Dürer's Rhinoceros

Dürer’s Rhinoceros and the Birth of Print Media

Dürer's image of a rhinoceros which drowned off Italy 500 years ago remains one of the world's most famous prints.
JSTOR Daily Friday Reads

Video Games, Italian Revolutionaries, and Anne Tyler

Our Friday Reads are these new books out this week, and related content you won't find anywhere else.

“The Culture of the Copy”: Victorians’ Obsession With Wax Flowers

Wax flowers were a major obsession of Victorian women, allowing them to combine art and industry.
President Barack Obama with Vice President Joe Biden place flowers down during their visit to a memorial to the victims of the Pulse nightclub shooting, Thursday, June 16, 2016 in Orlando, Fla. Offering sympathy but no easy answers, Obama came to Orlando to try to console those mourning the deadliest shooting in modern U.S history. (AP Photo/Pablo Martinez Monsivais)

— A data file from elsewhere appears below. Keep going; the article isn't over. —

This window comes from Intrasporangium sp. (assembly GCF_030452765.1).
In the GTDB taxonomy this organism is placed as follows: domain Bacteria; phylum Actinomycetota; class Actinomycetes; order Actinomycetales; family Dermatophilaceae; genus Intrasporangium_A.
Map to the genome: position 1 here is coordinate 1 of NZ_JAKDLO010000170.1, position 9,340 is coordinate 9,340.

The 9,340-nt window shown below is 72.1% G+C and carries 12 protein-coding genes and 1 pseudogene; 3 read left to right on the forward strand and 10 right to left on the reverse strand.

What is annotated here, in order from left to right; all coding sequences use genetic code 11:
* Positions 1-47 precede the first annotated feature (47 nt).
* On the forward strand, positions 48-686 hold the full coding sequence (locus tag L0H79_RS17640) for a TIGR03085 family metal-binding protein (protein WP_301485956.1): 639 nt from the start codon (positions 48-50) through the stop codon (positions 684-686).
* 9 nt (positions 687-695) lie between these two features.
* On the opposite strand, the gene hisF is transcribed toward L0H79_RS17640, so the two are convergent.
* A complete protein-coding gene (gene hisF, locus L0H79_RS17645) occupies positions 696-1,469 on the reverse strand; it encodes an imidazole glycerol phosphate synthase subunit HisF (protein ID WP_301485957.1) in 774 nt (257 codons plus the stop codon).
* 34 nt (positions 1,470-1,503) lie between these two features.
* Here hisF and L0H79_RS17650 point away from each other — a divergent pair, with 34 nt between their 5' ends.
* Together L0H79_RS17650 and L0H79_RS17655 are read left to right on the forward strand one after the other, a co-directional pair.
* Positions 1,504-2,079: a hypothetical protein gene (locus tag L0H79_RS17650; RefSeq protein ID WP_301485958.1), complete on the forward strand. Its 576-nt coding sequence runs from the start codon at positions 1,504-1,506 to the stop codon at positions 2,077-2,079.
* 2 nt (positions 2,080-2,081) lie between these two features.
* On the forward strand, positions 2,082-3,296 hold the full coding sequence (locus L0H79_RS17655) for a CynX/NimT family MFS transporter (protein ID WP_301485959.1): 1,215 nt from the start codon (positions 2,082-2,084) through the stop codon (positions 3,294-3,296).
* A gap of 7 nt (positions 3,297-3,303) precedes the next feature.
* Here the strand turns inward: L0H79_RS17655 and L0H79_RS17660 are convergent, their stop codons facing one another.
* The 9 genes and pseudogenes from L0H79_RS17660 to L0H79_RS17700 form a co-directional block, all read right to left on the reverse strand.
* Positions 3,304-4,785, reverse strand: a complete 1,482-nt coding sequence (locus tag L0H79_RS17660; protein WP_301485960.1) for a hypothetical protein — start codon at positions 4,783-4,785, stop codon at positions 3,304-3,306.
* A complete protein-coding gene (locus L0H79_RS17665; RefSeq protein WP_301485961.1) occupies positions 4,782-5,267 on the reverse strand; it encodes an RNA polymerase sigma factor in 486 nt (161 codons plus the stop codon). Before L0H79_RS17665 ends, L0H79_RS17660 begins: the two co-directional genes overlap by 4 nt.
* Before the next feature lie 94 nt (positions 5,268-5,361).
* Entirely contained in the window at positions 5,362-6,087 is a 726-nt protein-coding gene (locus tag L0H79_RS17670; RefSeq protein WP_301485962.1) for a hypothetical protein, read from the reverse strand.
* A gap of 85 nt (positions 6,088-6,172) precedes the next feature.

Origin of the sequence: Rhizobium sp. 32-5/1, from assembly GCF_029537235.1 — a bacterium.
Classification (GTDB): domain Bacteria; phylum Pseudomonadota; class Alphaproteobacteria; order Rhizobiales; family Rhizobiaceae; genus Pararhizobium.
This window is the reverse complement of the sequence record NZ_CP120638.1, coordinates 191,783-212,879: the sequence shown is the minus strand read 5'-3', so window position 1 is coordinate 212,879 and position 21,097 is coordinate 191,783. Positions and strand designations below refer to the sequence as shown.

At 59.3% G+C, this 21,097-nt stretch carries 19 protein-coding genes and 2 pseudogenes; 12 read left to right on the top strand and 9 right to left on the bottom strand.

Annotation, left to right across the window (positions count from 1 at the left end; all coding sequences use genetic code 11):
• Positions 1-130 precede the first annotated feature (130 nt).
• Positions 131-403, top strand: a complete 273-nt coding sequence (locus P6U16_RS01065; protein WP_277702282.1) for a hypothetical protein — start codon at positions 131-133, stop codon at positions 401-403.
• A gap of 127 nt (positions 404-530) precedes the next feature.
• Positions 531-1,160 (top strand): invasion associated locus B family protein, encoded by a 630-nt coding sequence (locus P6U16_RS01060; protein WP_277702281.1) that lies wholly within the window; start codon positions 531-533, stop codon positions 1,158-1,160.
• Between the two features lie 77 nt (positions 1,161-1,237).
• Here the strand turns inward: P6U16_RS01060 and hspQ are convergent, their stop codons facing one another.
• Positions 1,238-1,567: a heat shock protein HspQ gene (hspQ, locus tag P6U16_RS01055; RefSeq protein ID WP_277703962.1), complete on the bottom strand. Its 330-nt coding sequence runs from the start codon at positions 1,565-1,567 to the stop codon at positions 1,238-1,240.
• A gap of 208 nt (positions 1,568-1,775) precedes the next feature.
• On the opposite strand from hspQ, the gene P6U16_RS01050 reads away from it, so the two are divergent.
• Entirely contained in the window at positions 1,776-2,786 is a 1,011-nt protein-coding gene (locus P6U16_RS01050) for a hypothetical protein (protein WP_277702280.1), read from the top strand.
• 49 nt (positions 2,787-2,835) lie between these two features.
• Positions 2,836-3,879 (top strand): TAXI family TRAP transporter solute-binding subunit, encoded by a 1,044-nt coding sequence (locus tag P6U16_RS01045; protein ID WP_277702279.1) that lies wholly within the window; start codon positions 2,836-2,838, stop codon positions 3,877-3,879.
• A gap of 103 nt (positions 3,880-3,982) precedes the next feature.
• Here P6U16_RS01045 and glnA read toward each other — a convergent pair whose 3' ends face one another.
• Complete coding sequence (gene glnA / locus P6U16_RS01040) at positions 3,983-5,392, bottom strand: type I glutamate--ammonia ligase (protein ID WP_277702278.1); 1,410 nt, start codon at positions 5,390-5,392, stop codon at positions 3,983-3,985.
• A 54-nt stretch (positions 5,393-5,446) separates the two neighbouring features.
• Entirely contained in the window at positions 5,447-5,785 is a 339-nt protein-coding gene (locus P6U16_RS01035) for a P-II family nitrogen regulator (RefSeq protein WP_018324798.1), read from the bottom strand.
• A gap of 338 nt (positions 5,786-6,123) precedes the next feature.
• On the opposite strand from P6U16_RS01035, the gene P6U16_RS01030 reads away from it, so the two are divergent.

The Art and Symbolism of Mourning

In the wake of the Orlando massacre, how do we as a nation use art to help with healing and mourning?
JSTOR Daily Friday Reads

Tig Notaro, Annie Proulx, and More

Our Friday Reads rounds up five new books out this week, and links to related content you won't find anywhere else. 

Fridolatry: Frida Kahlo and Material Culture

Frida hats, and packs, and slacks, oh my! Frida Kahlo used material culture to construct her identity — and material culture made her an icon in return.

A Bloomsday Remembrance of James Joyce

June 16th is Bloomsday, the day on which James Joyce's sprawling Modernist novel Ulysses takes place. Celebrate literature, Dublin, and, well, pubs!

The Deafening (((Echoes))) of Marked Language

What is marked language, and what does it have to do with the online hate speech of anti-semitic "Echoes" on Twitter?

How Plato Anticipated Bob Dylan

Bob Dylan's "Like a Rolling Stone" would not have surprised Plato. 
JSTOR Daily Friday Reads

Friday Reads in the Digital Library

Here is your Friday Five: Five new books out this week, and links to related content you won't find anywhere else. Ghanaian-American writer Yaa Gyasi’s firs